Definition of move in on in English:

move in on

phrasal verb

  • 1Approach, especially so as to take action.

    ‘the police moved in on him’
    • ‘You can see police just moving in on the hostage-taker.’
    • ‘Days after he made this statement in a sermon, police and the army moved in on him.’
    • ‘A group of immigration police officers moved in on the pair and arrested both men after finding drugs in their possession.’
    • ‘Last week police moved in on the tiger farm, ranked among the biggest in the world.’
    • ‘Municipal police moved in on the suspect.’
    • ‘Police called for back-up and moved in on the school children and their parents.’
    • ‘The new laws will allow the police to move in on people who are causing anti-social behaviour.’
    • ‘Riot police move in on the protesters.’
    • ‘Police moved in on one of perpetrators as she was shopping at the Royal Garden Plaza.’
    • ‘After investigations, police moved in on a house in Marabella earlier this week, where they seized bogus US currency and arrested two men.’
    1. 1.1 Become involved with so as to take control of or put pressure on.
      ‘the bank did not usually move in on doubtful institutions until they were almost bankrupt’
      • ‘Cable companies are aggressively moving in on phone customers by offering an alternative service using Internet technology.’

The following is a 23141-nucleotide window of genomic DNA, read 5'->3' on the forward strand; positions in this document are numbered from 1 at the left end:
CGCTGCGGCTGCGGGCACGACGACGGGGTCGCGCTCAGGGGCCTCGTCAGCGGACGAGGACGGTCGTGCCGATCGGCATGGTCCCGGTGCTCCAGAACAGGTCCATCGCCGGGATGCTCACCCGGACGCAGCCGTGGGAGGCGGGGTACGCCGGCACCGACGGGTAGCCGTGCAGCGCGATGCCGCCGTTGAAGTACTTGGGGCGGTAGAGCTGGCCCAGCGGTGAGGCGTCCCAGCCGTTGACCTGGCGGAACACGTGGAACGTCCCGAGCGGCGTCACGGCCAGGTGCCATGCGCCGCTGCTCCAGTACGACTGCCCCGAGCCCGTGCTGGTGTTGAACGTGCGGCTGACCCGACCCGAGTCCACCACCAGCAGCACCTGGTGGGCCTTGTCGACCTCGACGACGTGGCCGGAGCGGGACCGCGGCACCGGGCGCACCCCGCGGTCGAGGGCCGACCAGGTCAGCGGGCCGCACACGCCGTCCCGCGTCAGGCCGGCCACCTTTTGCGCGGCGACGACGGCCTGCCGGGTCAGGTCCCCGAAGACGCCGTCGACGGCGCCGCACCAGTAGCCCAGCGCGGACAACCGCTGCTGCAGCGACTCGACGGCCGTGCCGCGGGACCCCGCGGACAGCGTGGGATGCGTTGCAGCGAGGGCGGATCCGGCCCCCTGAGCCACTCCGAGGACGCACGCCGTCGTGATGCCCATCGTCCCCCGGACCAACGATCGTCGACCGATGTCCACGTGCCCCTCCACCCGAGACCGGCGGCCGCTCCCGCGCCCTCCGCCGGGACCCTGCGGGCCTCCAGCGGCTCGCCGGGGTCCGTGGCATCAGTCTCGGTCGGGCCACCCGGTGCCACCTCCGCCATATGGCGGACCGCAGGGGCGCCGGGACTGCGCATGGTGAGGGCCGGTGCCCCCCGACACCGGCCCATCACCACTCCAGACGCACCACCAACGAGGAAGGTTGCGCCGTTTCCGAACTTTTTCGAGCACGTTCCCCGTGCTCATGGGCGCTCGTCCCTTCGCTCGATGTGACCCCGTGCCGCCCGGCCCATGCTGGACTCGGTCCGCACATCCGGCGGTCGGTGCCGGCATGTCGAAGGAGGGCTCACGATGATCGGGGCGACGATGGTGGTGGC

• ‘The rebels then moved in on this boarding school for war orphans, kidnapping 51 boys and nine girls along with two adults.’
      • ‘Privatisation of education was this week put in the spotlight with the National Union of Teachers threatening strike action not just over performance related pay, but also over big business moving in on the classroom.’
      • ‘When David inevitably piles up a debt he can't pay, Tony moves in on his business, sucking it dry and draining his son's college fund.’
      • ‘Thus rhetoric encompassed literary study, whether historical or critical; and before long, it was moving in on philosophy and linguistics.’
      • ‘Of the four traditional pillars of the financial services industries - banking, insurance, securities and trusts - banks now dominate three, and are moving in on the last one, insurance.’
      • ‘Cab drivers at Manchester Airport are threatening legal action after a rival firm moved in on Terminal 3 and bypassed local authority licence control by setting up like a bus company.’
      • ‘There are vested interests resistant to a private for-profit company moving in on such public provision.’